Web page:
There have been many delays and distractions for the Stacked Toad Effigy Teapot: computer failure and restoration, other deadlines, and Thanksgiving, including a tragic Saguaro Plunge, details to be posted later.
This involved the addition of more toads — the final toads — to represent the top of the “teapot”. The visual theme is toads-upon-toads, stacks of toads, piles of toads. During the Couch’s spadefootlet episode, I was reminded of the toadly practice of Climbing On Your Neighbors. When kept in captivity in large numbers, toads (and other amphibians and reptiles) will climb on each other with no regard for personal space, or any politeness at all. I wanted to capture this “toe-in-the-eye” sense of physical involvement in the Toad Stack. So on went two more toads, atop the base grouping of four toads. Despite more than a week having elapsed this was not a problem, because even in the desert clay can be kept workable if enough dry-cleaners’ plastic and moist towels are employed. On the right is a shot of damp paper towels swathing the heads of the toads; they will need to be textured at some point, and if they’re too hard, it won’t work and the moist towels keeps the clay pliable and soft enough to receive an impression.
The effect of the two new toads, striving against each other on top of the pile, was what I wanted, but they needed a focal point — a flying insect they’re both trying to swallow. This was the finial, or knob, of the “teapot” “lid”:
At this point, I always feel a piece is almost finished: the basic elements are sculpted and in place, there are at the moment no structural crises to solve. But it’s far from the truth: a lot still remains to be done — texturing, refining shape detail (toes!), cleaning up stray clay bits and meaningless marks, applying decorative slip, etc. For instance, I’ve forgotten until now about parotoid glands, which will have to be added. And, other time-consuming details like compound eyes on the flying prey item. So stay tuned for the next post on the effigy teapot: Texturing the Toad.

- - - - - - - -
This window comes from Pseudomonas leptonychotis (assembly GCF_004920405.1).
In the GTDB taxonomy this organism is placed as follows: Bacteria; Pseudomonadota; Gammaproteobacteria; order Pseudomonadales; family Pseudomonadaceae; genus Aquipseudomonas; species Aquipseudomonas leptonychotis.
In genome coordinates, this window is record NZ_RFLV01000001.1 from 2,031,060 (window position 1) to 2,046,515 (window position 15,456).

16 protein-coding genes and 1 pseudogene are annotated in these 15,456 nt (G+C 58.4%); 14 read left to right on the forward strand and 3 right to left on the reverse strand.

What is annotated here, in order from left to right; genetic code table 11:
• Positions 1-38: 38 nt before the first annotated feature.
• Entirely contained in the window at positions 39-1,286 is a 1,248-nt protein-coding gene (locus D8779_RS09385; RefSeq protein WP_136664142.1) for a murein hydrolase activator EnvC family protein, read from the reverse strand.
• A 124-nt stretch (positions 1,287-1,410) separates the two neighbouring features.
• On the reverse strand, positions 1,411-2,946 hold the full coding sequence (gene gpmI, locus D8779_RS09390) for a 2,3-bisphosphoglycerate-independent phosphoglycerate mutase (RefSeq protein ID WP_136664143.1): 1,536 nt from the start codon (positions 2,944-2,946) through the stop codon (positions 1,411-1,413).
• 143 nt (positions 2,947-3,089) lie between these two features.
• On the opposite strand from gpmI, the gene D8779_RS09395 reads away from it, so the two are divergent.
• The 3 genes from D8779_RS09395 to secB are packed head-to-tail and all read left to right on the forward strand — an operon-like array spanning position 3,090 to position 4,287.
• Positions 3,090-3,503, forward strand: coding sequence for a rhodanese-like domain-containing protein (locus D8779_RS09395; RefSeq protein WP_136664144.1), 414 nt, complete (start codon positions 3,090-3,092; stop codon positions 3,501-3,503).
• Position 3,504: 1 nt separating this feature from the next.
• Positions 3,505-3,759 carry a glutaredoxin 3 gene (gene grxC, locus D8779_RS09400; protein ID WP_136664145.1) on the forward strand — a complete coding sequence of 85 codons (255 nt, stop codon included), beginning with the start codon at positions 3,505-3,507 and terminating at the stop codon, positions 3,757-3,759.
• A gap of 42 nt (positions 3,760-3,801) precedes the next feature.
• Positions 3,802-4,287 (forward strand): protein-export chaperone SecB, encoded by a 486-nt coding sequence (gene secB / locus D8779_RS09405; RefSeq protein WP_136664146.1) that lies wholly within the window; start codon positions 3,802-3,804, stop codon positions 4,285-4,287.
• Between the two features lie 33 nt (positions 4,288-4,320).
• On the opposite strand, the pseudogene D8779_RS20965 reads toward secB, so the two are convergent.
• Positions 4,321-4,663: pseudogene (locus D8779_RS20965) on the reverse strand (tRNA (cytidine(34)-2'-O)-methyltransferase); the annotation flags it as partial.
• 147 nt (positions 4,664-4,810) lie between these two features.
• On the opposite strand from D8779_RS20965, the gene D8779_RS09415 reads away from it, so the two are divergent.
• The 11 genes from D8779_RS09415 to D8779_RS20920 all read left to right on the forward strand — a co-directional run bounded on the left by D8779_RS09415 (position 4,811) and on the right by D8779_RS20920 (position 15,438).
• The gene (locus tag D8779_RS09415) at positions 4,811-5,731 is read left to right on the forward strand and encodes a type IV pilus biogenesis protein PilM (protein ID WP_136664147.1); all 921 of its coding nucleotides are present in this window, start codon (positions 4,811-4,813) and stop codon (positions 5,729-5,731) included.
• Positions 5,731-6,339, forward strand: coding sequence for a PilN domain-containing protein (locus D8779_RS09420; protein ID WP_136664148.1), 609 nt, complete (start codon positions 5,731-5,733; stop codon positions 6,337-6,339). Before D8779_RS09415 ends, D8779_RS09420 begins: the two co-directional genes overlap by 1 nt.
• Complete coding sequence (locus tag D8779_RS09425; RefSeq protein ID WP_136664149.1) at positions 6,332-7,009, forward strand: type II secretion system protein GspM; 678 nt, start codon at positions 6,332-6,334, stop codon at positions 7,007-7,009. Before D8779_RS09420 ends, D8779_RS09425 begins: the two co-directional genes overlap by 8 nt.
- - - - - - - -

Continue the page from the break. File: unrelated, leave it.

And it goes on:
(Potential Toe Count: 104; Actual Toe Count: 49 so far; current Biological Digit Deficit, 53%)
Increments so far:
Why is a toad not a frog?
You almost certainly know this, but a toad isn’t a frog.
If that came as a surprise, it’s time for a speedy round-up of amphibian facts:
In general: toads have dry warty skin, frogs have moist slick skin. Toads need little or no water except to breed; frogs are usually amphibious. Toads have large kidney-shaped swellings behind each eye called parotoid glands; frogs have round hearing-related structures called tympani behind each eye. Most people think toads are gross but frogs are cute. That isn’t science; it’s just bad taste. Frogs croak, but many toads like Woodhouse’s toads have beautiful muscial trills. ( If you were a Woodhouse’s toad, you’d think that was beautiful…) Toads have stout compact bodies with short legs for hopping; frogs are often svelte and long-legged for leaping. Most frogs have webbed feet, most toads are not or only partially web-footed. Frogs are more inclined to climb; toads are more inclined to dig. Both can secrete irritating or even poisonous compounds that deter predators.
To the right above is a photo of a Ramsey Canyon Leopard Frog being aquatic. Contrast it with the photo below it, a tropical toad from Belize. (photos, A. Shock)
In fact, these distinctions are generalizations and don’t hold true for every frog or toad. For more detail, I recommend the Dorling-Kindersley Eyewitness book Amphibian, by Dr. Barry Clarke. It’s meant for kids, but it’s really all anyone but a real herpetologist needs to get the gist of of toads, frogs, and caecilians.